research project on the impact of pizza.
         MR. BARTON:  No, I wouldn't do that.  No.
         DR. APOSTOLAKIS:  Okay.
         DR. MILLER:  Well, the key issue in the INPO plan is, I
     think as John just alluded to, is having people feel comfortable and
     also motivated to report not only near misses, things that are maybe
     less than near misses that could result in improved ability to do things
     or improvements.  Actually it's no more than just good management.
         DR. APOSTOLAKIS:  Yes, but on the other hand, I mean, I read
     that booklet.  If I wanted to be negative, I would say this is all
     motherhood and apple pie.
         DR. SEALE:  Well, what they're trying to say --
         DR. MILLER:  Yes.
         DR. APOSTOLAKIS:  And I don't know that this Agency can do
     that.  I mean, in other words, can we say as part of our research here
     that you should be careful how you run your plant and that you should be
     cautious and ask yourself am I going to do the right thing right now?  I
     don't understand that.  I don't know what that means.
         DR. SEALE:  Well, I think --
         DR. APOSTOLAKIS:  In terms of research of regulatory guides
     or rules.  It would be very nice to have a rule that says, you know, do
     the right thing.
         DR. MILLER:  Well, this is not meant to be a regulatory --
         DR. APOSTOLAKIS:  No, but, I mean, let's not get too
     enthused by advice that is more or less obvious.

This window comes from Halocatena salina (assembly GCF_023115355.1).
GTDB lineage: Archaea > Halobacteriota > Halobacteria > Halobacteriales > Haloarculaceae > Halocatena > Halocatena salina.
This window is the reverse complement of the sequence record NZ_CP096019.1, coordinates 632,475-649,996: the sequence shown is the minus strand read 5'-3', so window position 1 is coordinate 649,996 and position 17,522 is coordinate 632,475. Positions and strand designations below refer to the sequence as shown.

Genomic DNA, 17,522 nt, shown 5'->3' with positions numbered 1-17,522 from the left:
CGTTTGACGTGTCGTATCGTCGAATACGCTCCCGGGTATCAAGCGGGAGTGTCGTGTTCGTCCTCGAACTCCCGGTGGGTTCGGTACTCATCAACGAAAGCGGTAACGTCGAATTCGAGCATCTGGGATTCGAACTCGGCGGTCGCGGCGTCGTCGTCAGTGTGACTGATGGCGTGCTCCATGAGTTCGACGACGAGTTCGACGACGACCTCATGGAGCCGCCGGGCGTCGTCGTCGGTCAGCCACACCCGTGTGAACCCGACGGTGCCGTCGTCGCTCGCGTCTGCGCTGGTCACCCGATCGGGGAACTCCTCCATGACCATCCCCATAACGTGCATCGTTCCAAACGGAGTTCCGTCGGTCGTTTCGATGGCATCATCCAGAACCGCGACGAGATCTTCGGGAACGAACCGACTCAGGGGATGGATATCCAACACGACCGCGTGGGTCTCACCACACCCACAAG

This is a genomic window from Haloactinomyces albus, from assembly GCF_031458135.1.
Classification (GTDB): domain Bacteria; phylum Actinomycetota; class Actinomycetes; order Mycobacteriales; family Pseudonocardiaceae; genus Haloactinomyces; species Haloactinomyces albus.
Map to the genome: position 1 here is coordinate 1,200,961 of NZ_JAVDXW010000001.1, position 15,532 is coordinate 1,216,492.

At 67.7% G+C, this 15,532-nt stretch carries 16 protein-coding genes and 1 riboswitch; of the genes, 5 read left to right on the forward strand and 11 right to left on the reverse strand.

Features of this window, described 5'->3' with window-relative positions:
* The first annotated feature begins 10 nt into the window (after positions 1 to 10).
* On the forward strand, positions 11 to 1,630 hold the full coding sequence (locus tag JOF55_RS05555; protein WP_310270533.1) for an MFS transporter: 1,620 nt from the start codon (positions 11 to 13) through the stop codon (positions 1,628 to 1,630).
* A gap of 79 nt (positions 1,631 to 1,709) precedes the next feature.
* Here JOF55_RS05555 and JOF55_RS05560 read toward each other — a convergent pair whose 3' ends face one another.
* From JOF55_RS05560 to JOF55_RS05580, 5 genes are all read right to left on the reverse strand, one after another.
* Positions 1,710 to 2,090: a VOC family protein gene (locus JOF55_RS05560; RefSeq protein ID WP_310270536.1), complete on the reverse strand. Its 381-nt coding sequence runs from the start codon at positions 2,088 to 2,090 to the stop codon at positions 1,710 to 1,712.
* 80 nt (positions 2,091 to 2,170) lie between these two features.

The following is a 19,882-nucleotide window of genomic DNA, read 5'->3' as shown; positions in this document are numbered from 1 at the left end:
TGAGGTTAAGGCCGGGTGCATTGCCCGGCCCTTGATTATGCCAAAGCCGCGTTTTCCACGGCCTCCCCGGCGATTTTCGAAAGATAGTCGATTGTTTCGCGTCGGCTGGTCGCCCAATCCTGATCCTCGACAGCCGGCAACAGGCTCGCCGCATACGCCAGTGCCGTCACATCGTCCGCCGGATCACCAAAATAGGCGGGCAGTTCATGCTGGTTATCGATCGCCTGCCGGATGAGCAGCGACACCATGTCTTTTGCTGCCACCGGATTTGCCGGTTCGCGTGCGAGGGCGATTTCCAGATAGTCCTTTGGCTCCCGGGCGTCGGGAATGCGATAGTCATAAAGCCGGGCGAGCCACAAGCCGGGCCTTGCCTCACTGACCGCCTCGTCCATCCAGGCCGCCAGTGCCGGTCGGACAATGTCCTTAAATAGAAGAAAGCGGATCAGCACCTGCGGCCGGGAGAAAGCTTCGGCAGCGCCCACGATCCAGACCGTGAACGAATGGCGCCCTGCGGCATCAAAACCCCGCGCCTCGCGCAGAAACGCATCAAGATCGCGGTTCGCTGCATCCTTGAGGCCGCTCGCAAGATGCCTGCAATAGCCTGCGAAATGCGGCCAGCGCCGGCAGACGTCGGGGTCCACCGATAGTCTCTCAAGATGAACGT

DR. SEALE:  Well, I think the thing is that they're
     demonstrating that blame and reprisal are not irrational.  You're not
     guilty because you were there.
         DR. APOSTOLAKIS:  But we have to understand that we are
     regulating, so there has to be something concrete here.
         DR. SEALE:  I agree.  I agree.
         DR. APOSTOLAKIS:  And I'm almost inclined to agree with the
     IAP guys when they say, you know, attitudes is not our business.  But,
     for example, when I hear that there are utilities that don't have
     formalized work processes, then I get concerned.  And then the answer to
     that is well, you know, Rickover didn't have them either.  Well, I
     guess.  I mean, if all the plant personnel were Rickovers, then I
     wouldn't mind it at all.
         MR. BARTON:  How about if they're Rickover-trained.
         DR. POWERS:  Unless you walked into the plant.
         DR. APOSTOLAKIS:  So I think we should focus on concrete
     things that we can do something about, okay?  Motherhood statements are
     good, too, and maybe they have their place, and I think that booklet is
     an appropriate place for them, because it gives some direction to the
     industry.
         DR. SEALE:  I don't think --
         DR. POWERS:  I don't know that the regulators can get into
     that.
         DR. SEALE:  Yes, but I think we also have to verify whether
     or not they're just relying on motherhood statements.
         MR. BARTON:  I don't think they are.
         DR. POWERS:  I think the tie that Steve made in his
     presentation where they're trying to tie back to regulatory guides and
     things like that is a statement that simply sings, because it does say
     to me ah, they're looking for mission needs.
         DR. SEALE:  Yes.
         DR. POWERS:  And --
         DR. APOSTOLAKIS:  Okay.  Are you done, John?
         MR. BARTON:  Yes.
         DR. APOSTOLAKIS:  Mario the younger.
         Which is news to you, right?